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Seasonal Differences of Decadal Thermocline Depth Anomalies in the Tropical Indian Ocean

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  • 1 aFirst Institute of Oceanography, and Key Laboratory of Marine Science and Numerical Modeling, Ministry of Natural Resources, Qingdao, China
  • | 2 bLaboratory for Regional Oceanography and Numerical Modeling, Pilot National Laboratory for Marine Science and Technology, Qingdao, China
  • | 3 cShandong Key Laboratory of Marine Science and Numerical Modeling, Qingdao, China
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Abstract

The thermocline depth in the tropical Indian Ocean has experienced dramatic decadal variations in recent decades. Using analysis and reanalysis datasets, we find that the decadal thermocline depth anomalies show large seasonal differences. The seasonal differences are modulated by two major modes. The first mode shows a zonal dipole pattern, with opposite thermocline depth anomalies in the equatorial eastern Indian Ocean and western Indian Ocean, and is prominent in summer and winter. The second mode is characterized by marked thermocline depth anomalies in the southern Indian Ocean and is significant in spring and fall. The amplitude of the seasonal oscillation in these two modes has increased substantially in the twenty-first century. Their phase change is in good agreement with the observed thermocline depth anomalies in each season. The results also show that the seasonality of the decadal thermocline depth anomalies arises directly from surface wind variations within the Indian Ocean. The first mode is mainly caused by equatorial zonal wind anomalies. The second mode is dominated by local wind stress curl anomalies. These wind anomalies are both significantly correlated with the ENSO-like SST anomalies in the Pacific Ocean. The findings improve our understanding of the decadal thermocline anomalies, and will help to better evaluate their impact on seasonal phase-locked oceanic and atmospheric processes.

© 2022 American Meteorological Society. For information regarding reuse of this content and general copyright information, consult the AMS Copyright Policy (www.ametsoc.org/PUBSReuseLicenses).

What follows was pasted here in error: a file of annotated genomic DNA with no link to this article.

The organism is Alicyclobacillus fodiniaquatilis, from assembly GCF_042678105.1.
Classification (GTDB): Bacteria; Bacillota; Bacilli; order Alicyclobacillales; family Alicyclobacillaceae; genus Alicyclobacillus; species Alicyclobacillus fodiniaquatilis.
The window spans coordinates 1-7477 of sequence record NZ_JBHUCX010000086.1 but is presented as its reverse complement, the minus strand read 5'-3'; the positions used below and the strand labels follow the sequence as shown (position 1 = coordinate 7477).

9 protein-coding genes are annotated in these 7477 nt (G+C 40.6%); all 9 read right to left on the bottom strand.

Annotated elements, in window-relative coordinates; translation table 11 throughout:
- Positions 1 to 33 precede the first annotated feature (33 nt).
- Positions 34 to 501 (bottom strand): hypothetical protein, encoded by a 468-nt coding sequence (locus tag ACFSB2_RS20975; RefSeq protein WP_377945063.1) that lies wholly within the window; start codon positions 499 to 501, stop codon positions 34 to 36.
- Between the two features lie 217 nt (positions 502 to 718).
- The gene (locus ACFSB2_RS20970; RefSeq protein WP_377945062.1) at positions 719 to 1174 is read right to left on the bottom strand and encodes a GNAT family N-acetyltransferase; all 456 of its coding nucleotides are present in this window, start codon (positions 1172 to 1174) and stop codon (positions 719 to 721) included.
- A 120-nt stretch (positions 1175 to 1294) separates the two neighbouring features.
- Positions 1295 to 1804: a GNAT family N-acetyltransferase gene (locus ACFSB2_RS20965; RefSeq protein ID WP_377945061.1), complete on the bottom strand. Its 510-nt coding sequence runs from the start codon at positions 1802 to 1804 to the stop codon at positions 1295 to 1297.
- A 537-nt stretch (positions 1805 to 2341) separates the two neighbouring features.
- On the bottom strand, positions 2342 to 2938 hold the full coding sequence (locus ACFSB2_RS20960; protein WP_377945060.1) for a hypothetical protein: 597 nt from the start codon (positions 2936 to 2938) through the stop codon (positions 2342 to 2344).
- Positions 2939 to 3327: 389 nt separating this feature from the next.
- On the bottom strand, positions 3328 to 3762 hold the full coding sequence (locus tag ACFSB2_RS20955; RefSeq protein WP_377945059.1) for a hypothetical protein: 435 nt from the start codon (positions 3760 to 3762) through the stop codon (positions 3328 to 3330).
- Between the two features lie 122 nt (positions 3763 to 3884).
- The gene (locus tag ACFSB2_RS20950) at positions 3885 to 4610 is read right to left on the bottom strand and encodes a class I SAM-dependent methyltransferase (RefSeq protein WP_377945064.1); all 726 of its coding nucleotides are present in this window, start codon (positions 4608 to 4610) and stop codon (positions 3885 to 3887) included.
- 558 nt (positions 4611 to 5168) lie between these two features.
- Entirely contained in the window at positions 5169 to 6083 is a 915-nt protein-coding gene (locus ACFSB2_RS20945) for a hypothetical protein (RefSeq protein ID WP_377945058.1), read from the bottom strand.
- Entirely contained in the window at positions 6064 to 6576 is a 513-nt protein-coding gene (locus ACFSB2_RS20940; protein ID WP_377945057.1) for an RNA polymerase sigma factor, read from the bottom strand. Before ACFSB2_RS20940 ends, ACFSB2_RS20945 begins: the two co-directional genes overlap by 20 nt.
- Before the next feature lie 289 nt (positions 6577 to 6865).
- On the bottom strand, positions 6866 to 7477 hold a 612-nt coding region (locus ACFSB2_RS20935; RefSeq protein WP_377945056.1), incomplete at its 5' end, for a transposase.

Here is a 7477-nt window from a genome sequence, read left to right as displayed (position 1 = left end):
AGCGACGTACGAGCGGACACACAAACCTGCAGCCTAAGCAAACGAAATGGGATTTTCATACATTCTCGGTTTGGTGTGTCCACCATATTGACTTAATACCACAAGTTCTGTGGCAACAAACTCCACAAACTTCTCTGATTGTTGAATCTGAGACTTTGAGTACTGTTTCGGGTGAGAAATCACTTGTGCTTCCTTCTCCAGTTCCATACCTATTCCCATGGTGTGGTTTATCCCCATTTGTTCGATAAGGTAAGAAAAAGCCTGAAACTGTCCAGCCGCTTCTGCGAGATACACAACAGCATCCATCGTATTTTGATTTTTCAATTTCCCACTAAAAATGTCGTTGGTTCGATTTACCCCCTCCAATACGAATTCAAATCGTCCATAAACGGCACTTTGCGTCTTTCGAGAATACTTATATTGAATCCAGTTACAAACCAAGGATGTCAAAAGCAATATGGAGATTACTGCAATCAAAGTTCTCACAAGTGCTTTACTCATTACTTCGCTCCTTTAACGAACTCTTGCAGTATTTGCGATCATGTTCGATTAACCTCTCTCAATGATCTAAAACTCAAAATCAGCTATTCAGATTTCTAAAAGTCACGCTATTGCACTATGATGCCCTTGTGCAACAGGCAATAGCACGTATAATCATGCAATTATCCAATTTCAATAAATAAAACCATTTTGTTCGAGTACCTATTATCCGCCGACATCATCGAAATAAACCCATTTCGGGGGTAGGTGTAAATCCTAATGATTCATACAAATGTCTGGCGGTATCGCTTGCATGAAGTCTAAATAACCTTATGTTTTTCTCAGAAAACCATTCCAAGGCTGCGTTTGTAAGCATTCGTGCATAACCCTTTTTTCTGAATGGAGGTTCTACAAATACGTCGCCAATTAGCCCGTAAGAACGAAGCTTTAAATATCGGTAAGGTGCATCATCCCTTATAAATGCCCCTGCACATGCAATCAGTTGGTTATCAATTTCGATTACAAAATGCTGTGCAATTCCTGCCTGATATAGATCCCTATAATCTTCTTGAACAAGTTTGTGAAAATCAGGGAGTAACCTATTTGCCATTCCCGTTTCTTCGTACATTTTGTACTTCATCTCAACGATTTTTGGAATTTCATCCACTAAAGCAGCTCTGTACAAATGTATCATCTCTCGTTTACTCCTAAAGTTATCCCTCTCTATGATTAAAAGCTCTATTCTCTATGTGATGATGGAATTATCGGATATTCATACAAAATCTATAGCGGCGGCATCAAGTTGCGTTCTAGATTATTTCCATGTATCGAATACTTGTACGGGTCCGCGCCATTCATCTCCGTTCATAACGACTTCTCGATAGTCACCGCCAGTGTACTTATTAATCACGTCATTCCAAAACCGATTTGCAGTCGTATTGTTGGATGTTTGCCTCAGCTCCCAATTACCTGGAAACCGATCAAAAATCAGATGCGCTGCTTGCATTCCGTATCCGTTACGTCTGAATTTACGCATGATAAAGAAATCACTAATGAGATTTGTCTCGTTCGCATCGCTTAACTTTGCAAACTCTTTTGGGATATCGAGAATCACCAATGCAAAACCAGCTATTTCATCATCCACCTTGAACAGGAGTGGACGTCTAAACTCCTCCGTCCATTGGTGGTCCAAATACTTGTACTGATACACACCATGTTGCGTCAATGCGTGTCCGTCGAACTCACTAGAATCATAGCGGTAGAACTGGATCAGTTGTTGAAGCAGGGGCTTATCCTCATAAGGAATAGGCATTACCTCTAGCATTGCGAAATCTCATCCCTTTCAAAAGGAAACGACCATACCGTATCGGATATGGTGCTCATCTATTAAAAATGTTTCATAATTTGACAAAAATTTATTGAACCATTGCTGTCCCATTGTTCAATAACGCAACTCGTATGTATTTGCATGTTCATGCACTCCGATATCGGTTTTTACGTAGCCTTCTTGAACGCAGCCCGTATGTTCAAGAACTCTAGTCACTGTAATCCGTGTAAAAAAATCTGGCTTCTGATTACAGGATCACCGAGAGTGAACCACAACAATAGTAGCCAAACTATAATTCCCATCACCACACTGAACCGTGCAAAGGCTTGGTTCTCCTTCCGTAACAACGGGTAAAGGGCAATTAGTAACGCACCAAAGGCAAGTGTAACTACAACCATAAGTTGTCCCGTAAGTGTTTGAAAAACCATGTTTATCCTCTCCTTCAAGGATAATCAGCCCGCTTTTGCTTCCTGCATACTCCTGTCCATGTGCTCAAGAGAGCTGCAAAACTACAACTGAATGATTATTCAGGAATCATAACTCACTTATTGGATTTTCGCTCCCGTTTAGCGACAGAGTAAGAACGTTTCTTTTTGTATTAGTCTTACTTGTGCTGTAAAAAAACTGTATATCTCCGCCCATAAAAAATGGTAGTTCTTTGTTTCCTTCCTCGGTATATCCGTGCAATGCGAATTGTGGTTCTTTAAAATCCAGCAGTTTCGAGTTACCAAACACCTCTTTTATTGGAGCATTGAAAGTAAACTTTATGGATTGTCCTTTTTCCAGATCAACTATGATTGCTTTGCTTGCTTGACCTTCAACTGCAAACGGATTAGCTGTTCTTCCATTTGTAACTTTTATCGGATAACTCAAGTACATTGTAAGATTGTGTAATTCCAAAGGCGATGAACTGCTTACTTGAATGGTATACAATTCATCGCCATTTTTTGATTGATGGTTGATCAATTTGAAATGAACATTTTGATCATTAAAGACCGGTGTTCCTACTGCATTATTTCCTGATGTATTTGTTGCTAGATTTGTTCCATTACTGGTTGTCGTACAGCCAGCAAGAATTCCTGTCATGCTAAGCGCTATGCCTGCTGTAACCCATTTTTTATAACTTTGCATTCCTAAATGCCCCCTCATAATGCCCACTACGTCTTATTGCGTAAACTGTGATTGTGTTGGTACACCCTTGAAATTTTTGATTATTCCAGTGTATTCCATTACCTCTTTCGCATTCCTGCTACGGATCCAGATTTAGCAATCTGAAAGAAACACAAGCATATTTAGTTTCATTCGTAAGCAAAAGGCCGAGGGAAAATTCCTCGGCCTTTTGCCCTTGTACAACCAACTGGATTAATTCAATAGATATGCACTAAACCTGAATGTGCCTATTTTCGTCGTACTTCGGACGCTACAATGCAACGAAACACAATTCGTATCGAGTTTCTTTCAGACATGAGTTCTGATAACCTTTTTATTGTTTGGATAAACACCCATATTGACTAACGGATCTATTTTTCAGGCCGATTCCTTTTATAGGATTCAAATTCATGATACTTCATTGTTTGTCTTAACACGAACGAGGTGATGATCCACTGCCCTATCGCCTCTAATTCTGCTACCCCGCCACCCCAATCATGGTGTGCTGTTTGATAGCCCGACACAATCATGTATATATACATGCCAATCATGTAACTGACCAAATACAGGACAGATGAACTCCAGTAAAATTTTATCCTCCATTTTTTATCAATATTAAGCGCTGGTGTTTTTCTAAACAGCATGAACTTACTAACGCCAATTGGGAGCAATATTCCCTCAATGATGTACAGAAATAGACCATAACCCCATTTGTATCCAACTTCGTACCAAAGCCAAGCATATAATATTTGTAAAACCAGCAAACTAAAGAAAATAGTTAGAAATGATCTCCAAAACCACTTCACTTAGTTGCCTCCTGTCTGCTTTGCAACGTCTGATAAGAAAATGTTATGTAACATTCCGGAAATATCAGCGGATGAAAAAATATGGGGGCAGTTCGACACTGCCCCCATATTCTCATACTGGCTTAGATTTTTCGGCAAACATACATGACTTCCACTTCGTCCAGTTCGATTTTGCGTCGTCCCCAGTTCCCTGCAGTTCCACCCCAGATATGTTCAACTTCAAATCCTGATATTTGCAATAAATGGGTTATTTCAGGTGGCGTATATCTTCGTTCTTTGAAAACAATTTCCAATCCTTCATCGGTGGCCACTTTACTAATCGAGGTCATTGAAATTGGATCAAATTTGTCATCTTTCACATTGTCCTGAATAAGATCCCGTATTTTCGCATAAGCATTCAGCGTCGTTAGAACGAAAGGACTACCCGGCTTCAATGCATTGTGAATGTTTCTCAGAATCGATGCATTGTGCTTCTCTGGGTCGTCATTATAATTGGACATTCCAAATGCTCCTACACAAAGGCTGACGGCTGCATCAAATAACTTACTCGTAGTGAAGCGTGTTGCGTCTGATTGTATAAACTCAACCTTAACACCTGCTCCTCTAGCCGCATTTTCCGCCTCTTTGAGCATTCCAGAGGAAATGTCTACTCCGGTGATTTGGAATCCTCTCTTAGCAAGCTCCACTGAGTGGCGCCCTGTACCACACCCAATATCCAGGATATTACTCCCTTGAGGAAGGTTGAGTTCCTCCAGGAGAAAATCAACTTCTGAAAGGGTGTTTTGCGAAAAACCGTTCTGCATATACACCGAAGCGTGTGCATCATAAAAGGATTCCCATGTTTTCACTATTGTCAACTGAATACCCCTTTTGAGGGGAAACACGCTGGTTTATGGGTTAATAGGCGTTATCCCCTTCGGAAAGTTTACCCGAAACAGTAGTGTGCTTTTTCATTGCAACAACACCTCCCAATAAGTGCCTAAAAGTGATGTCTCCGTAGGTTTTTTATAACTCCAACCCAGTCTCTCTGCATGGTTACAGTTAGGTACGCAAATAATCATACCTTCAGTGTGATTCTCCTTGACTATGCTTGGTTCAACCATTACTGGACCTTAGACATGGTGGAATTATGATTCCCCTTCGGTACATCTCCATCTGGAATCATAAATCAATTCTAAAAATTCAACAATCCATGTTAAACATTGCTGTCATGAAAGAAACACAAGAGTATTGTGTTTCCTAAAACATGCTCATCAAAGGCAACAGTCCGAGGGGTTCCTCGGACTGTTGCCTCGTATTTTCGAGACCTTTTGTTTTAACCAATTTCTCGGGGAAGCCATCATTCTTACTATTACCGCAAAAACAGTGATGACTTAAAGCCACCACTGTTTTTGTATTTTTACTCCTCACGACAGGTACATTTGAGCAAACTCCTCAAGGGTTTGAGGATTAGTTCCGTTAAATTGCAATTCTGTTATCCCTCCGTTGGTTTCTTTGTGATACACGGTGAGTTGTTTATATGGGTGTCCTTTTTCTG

Corresponding author: Shuangwen Sun, ssun@fio.org.cn

Abstract

The thermocline depth in the tropical Indian Ocean has experienced dramatic decadal variations in recent decades. Using analysis and reanalysis datasets, we find that the decadal thermocline depth anomalies show large seasonal differences. The seasonal differences are modulated by two major modes. The first mode shows a zonal dipole pattern, with opposite thermocline depth anomalies in the equatorial eastern Indian Ocean and western Indian Ocean, and is prominent in summer and winter. The second mode is characterized by marked thermocline depth anomalies in the southern Indian Ocean and is significant in spring and fall. The amplitude of the seasonal oscillation in these two modes has increased substantially in the twenty-first century. Their phase change is in good agreement with the observed thermocline depth anomalies in each season. The results also show that the seasonality of the decadal thermocline depth anomalies arises directly from surface wind variations within the Indian Ocean. The first mode is mainly caused by equatorial zonal wind anomalies. The second mode is dominated by local wind stress curl anomalies. These wind anomalies are both significantly correlated with the ENSO-like SST anomalies in the Pacific Ocean. The findings improve our understanding of the decadal thermocline anomalies, and will help to better evaluate their impact on seasonal phase-locked oceanic and atmospheric processes.

© 2022 American Meteorological Society. For information regarding reuse of this content and general copyright information, consult the AMS Copyright Policy (www.ametsoc.org/PUBSReuseLicenses).

Corresponding author: Shuangwen Sun, ssun@fio.org.cn
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